Penelope as a Verb
I have explored the archetypal woman weaver across cultures, and my art is strongly influenced by my travel and learning experiences with indigenous communities. I believe there is much value in indigenous and traditional practices, which could reflect solutions and positive change for societal issues today. I try to show this integration of practices in my work.
In my installation, inspired by the story of Penelope, I work with the dialectic of weaving an unweaving. This is captured in my time-lapsed films of the construction and eventual deconstruction of my room installation. Its construction was filmed over 6 weeks, where each part of the work was built in response to a cultural textile piece from a museum collection. I would respond to one piece, and then undo my work, to change and re-make it in response to another item from the collection. I aimed to capture this transformation on film in order to bridge the gap between public and private, and emphasise the importance in the (usually hidden) process.
Over the 6 week process, I became fascinated with the threshold between the dualities- weaving/unweaving, public/private, synthetic/organic, spiritual/functional- and my work started to aim towards finding the space of transition between these dualisms. In the centre of my installation I wove a secluded space, which one could look into but could not enter. It became clear to me that this was the point of threshold, the integration, between the dualities. Penelope, by weaving each day only to unweave it by night, is able to suspend herself in an autonomous space and time: this was my way of weaving my own space around me, which I would then invite the public to enter.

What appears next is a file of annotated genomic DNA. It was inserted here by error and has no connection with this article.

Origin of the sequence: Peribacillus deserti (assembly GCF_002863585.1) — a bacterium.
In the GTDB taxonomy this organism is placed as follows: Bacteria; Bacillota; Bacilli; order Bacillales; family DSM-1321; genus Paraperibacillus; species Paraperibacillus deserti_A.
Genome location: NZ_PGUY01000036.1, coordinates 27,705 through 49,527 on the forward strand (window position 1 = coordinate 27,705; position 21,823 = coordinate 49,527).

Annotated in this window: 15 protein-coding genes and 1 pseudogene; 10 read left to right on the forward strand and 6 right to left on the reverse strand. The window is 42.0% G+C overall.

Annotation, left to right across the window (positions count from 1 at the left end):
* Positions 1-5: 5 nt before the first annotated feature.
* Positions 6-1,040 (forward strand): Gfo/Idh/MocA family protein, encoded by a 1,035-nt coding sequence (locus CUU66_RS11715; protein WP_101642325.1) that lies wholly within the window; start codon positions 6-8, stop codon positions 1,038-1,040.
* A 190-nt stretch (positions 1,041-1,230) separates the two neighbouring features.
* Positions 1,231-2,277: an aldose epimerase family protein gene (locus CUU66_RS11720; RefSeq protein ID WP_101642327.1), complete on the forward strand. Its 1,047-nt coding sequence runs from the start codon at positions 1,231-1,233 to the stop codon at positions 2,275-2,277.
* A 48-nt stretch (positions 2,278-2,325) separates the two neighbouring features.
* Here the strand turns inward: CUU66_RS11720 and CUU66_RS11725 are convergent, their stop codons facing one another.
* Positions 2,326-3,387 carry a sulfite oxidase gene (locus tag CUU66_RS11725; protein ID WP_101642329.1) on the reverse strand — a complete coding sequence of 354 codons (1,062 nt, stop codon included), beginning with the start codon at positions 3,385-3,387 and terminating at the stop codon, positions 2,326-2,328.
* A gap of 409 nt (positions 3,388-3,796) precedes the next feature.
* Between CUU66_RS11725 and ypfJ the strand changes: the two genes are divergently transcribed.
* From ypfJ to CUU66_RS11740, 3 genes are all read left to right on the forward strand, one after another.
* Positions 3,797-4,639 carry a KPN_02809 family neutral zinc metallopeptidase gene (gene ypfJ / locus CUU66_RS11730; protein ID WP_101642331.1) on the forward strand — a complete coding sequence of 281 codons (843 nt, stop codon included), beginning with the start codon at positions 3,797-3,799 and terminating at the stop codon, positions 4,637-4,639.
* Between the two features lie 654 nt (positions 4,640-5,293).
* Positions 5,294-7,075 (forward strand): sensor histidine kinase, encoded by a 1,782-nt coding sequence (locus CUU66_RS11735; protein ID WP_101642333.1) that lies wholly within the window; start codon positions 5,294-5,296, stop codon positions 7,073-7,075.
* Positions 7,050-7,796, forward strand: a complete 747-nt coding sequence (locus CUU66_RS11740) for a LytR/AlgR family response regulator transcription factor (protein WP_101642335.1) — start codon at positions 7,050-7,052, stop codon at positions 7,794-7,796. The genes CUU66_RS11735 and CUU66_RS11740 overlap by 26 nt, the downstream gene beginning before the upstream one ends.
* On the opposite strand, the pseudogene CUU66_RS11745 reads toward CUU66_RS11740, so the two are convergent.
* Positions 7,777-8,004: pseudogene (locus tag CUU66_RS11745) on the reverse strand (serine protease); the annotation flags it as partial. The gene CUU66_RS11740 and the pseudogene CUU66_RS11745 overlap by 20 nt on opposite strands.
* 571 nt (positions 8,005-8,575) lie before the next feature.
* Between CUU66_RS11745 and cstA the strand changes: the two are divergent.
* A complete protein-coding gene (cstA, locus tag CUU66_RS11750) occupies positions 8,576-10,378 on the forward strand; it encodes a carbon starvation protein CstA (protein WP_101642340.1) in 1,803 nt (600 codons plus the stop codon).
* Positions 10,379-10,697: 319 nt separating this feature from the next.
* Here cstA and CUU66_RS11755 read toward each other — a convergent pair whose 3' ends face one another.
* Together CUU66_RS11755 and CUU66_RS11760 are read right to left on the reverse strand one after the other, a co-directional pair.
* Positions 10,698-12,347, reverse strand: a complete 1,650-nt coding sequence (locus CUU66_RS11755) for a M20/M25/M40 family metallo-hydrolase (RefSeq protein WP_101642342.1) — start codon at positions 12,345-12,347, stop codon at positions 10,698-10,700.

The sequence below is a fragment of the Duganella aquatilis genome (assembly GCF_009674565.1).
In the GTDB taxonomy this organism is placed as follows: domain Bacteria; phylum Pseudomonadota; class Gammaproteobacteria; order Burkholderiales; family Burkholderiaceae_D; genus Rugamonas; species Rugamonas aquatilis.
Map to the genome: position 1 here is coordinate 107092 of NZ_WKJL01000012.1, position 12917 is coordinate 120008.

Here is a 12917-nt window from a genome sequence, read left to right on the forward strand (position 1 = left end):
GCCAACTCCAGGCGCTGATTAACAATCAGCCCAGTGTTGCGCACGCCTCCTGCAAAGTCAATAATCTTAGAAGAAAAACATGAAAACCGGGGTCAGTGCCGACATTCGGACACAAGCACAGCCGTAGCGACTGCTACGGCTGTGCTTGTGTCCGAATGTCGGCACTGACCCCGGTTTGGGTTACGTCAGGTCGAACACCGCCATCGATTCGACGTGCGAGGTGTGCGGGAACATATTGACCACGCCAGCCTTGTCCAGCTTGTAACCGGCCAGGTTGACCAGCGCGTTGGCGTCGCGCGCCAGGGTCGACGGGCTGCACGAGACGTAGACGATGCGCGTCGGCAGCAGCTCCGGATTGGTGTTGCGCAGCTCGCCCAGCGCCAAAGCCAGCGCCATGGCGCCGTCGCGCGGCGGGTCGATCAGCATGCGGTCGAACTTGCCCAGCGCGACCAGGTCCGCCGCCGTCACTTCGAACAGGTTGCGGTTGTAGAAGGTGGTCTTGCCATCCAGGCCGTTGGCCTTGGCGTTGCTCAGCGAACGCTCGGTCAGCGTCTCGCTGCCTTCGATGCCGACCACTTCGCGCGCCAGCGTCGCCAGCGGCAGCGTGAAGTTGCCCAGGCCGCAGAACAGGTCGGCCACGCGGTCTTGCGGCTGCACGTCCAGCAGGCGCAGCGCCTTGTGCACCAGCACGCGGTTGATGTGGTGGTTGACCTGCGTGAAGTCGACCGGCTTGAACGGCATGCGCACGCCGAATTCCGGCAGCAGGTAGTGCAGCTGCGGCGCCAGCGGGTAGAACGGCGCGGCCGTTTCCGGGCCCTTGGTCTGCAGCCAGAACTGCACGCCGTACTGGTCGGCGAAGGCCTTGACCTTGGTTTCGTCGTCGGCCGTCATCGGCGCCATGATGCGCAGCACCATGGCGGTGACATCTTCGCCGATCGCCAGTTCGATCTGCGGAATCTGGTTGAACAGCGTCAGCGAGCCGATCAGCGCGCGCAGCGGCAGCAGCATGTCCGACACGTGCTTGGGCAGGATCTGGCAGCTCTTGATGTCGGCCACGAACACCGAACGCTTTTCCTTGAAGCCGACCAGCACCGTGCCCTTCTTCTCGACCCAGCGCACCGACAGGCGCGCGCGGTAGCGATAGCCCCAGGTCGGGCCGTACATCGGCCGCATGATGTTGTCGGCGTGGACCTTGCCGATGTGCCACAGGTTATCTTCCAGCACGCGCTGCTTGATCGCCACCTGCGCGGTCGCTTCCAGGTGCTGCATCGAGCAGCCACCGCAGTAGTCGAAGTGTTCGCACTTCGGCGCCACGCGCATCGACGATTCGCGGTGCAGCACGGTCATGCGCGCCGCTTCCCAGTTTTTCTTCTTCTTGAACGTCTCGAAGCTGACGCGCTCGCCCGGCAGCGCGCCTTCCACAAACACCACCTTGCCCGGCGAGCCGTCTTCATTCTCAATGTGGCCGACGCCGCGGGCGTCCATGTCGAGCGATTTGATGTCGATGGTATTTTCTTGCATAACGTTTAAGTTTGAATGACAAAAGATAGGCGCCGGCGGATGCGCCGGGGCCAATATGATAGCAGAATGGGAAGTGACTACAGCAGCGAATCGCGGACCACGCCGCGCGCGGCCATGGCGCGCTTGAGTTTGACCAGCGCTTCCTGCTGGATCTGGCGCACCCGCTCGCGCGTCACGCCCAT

The work depicts change and integration, and it is still transforming. My materials from the installation continue to be regenerated into new art, and I have included some digital images from photographs taken of the installation.